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# SAFETY OF CAR AND

PHYSICS
(HOW THINGS WORK?)
Seung-Jae You
Sunghun Jun
Which parts of the car
protects the driver from
accident?
1. Tires ( Automobiles Tires and Friction)
2. Seatbelt ( Seatbelt and Inertia)
3. Airbag ( Airbag and Momentum & Impulse)
4. Crumple Zone (Crumple zone and Newtons
Law)
Automobiles Tires &
Friction
The friction between the tires of an
automobile and the road determine the
maximum acceleration.
However, more importantly, it determines
the minimum stopping distance
The nature of the friction could actually be a
matter of life and death.
As a result, more friction, more safe

Automobiles Tires &
Friction
How can we increase the friction?
- Increase the coefficient of friction
- If the surface of tire is rougher, then the friction
force is larger
- When a tire contacts dry asphalt ground, the
coefficient of friction increases.
- On the other hand, if the roads are wet, a tire
contacts with water, the coefficient of friction
decreases
- ex) hydroplaning
Automobiles Tires &
Friction
Various types of tires
This is an all-season tire. The grooves provide a way for water
to escape, increasing the coefficient of friction. The grooves
are small enough to prevent the bumpy ride of the next tire

The wide deep grooves here allow snow and mud to
penetrate. But they give a noisy bumpy ride on pavement ...
essentially becomes a mud-covered 'slick' with a low
coefficient of friction
In extreme mud, these tractor or bush tires can transfer more
force, but the mud doesn't get caught in tiny grooves, so they
retain their traction
Automobiles Tires &
Friction
Seatbelt and Inertia
Newtons 1
st
law: an object will move with
constant speed in a straight line except when
acted upon by a net force
when a driver stops the car suddenly, the
driver fall forwards, because the drivers body
try to maintain its speed.
Consequently, a seatbelt holds the driver and
prevents the driver from falling forwards
when the car stops

Seatbelt increases the time of impact
(impulse and momentum) so that it results
lesser impact

Airbag and Momentum &
Impulse
Every object has momentum.
Momentum consists of a drivers mass and velocity
- Momentum (p) and Impulse (FDt)
- p = mv, Ft = mv
There has to be a force in order to stop the drivers
momentum.
The driver may hits the dashboard or windshield w
hich also acts as a force stopping the driver but it i
njures them at the same time
By the way. Airbag gives a force over time (Impulse
). The more the the force acts on the driver to slow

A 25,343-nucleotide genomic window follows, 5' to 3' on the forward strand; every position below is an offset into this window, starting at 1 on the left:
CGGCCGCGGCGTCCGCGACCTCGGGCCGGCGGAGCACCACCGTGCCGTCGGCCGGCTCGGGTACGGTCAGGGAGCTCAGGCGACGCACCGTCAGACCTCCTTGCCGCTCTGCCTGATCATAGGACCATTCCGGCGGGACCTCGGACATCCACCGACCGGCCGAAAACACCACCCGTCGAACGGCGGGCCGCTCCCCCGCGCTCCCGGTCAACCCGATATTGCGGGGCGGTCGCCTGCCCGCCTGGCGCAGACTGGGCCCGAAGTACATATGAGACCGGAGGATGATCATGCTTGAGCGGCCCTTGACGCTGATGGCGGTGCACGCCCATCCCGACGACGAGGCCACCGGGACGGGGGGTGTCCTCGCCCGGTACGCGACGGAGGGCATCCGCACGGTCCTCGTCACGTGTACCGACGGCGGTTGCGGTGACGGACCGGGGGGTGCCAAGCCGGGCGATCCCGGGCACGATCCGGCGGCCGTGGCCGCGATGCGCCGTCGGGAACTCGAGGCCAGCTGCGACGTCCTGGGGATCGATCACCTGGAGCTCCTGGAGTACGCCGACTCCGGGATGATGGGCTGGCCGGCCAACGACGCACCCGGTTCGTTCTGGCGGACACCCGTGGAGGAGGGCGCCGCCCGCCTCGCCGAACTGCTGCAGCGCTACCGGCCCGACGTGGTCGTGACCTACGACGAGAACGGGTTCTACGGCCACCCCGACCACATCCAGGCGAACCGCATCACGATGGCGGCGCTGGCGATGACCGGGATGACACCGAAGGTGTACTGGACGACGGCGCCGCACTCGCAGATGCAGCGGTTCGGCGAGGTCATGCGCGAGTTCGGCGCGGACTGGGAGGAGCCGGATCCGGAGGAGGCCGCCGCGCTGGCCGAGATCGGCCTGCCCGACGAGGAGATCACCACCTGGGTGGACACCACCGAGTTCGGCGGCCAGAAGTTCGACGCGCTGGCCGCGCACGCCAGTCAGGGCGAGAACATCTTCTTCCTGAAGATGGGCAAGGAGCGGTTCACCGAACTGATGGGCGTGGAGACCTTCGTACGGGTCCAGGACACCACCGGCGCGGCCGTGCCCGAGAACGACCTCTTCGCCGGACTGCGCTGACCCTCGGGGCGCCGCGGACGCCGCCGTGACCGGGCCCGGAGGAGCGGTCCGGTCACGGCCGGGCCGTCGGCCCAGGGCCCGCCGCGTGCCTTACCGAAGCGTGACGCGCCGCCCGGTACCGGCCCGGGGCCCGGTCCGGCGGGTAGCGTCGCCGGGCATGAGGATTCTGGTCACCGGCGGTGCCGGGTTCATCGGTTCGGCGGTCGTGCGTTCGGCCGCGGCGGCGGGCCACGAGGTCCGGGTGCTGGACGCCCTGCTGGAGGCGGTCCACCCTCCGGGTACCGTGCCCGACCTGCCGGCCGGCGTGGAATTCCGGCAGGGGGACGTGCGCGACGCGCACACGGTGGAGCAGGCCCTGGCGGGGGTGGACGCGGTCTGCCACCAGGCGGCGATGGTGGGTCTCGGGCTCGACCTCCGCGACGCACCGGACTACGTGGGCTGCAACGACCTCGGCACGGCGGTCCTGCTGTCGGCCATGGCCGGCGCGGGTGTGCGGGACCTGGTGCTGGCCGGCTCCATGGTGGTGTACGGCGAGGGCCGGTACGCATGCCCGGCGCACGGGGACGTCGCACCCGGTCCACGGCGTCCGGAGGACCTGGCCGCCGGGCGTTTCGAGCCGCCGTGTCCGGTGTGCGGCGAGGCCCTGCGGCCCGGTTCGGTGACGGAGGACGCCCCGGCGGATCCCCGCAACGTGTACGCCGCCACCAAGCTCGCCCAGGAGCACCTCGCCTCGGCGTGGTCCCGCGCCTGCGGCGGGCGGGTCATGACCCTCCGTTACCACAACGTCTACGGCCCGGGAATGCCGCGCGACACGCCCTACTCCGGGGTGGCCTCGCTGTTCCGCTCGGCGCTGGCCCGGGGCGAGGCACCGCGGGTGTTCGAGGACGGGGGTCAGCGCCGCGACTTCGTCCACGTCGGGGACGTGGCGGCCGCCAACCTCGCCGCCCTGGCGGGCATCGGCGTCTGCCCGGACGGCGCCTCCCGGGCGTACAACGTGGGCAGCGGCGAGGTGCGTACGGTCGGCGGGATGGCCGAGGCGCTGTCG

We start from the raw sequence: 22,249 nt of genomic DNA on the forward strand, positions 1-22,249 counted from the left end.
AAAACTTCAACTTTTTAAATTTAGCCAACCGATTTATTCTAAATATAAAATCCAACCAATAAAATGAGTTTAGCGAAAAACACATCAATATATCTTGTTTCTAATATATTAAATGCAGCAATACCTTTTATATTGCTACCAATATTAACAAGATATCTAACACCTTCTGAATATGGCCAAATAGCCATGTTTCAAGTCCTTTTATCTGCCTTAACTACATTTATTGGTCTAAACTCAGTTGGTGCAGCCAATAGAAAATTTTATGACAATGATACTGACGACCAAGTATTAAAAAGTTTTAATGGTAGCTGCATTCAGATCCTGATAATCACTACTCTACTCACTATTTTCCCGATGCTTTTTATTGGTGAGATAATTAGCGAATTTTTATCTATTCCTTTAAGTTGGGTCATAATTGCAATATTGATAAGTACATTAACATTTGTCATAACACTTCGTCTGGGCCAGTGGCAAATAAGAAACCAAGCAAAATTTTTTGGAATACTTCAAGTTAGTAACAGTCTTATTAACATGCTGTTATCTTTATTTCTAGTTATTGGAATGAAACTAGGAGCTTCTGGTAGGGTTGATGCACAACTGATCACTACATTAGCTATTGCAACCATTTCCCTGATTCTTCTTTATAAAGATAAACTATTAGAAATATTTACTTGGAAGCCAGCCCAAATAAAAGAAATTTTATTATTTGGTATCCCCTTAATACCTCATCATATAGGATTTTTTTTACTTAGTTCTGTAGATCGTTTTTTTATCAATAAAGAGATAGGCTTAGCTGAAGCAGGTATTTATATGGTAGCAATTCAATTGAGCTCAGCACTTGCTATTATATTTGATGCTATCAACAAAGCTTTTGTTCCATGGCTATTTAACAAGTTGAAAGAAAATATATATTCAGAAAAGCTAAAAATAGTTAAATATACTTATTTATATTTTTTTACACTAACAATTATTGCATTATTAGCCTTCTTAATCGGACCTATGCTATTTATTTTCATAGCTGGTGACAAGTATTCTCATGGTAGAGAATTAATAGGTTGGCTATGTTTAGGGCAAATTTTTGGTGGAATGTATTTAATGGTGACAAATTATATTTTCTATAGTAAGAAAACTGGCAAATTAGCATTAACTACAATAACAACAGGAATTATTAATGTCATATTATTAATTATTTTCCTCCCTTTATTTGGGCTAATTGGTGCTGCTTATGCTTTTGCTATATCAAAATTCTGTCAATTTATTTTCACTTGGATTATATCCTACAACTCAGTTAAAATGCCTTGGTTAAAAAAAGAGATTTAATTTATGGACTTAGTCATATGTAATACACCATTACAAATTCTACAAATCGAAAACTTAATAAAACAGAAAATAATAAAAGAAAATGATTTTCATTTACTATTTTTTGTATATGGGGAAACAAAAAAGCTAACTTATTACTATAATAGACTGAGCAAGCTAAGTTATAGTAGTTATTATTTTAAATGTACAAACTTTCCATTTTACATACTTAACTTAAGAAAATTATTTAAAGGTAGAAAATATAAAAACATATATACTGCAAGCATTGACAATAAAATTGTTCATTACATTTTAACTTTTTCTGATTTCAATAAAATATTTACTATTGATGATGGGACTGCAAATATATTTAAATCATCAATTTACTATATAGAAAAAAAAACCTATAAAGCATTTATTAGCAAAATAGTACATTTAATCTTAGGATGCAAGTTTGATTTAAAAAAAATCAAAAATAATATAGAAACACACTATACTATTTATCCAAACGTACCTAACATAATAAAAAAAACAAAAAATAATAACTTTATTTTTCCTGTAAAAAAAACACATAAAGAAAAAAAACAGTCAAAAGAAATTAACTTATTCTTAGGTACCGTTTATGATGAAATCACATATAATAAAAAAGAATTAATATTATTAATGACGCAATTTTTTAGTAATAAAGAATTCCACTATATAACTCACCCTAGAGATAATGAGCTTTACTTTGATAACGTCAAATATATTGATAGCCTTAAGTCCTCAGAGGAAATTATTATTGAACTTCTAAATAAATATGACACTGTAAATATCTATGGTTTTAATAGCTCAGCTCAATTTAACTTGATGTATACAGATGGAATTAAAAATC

him down, the less damage caused to the driver

Crumple Zone
It is also known as crash
zone.
It absorbs energy from a
collision and reduce the
force of a collision.
Bending during a car crash
increases time to halt the
car.
Newtons first and second
laws are applied to
crumple zone.

Newtons First Law
Newtons First Law (The law of inertia.)
Many people are injured because of the law
of inertia.
Although the car stops, the person inside
does not stop.
An unbalance force, crumple zone, lowers the
tendency of people to move forward in car
crash.
Crumple Zone
Newtons Second Law
The second law is expressed in equation form
as F=MA. (F= force, M= mass, A=acceleration)
A=V/T (V= velocity, T= time)
More time means less acceleration.
Less acceleration by increased time reduces
force that applies to people inside of the car.
What new insight does this
topic provide to you
Many people think tires surface guarantee
your safety 100%, but tires surface just
makes you safe on the snow, water, or any
other ground.
Since car body seems easily bend, Some
people think that crumple zone makes the car
less protected.
However, It is just misconception. In fact,
crumple zone makes car more safe.

What new insight does this
topic provide to you
A misconception of AWD and 4WD is that
they are safer.
In fact, they help little bit in cornering and
driving on snow.
However, it has nothing to do with braking
ability
AWD and 4WD do not provide additional
ability for steering
AWD and 4WD do not provide additional
ability for braking.

What new insight does this
topic provide to you
Even if the cars safety improve, this is what
happen if you drive too fast
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field=subject&key=%C2%F7&period=0|1992454
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references and bibliography
last1.htm
http://hyperphysics.phy-astr.gsu.edu/hbase/mechanics/frictire.html
http://www.worsleyschool.net/science/files/tires/andfriction.html
http://tristanmac.tripod.com/id14.html
http://tristanmac.tripod.com/id8.html
http://autofyz6.wordpress.com/2008/04/23/the-physics-of-seat-belts/\
http://hyperphysics.phy-
astr.gsu.edu/hbase/seatb.htmlhttp://web.cvcaroyals.org/~rheckathorn/docum
ents/PhysicsofCarCrashesteachersguide.pdf
http://www.wheelsnext.com/content/tire_cornering.html
http://consumerguideauto.howstuffworks.com/your-ride-4wd-vs-awd-
cga.htm
http://www.physicsclassroom.com/class/newtlaws/u2l3a.cfm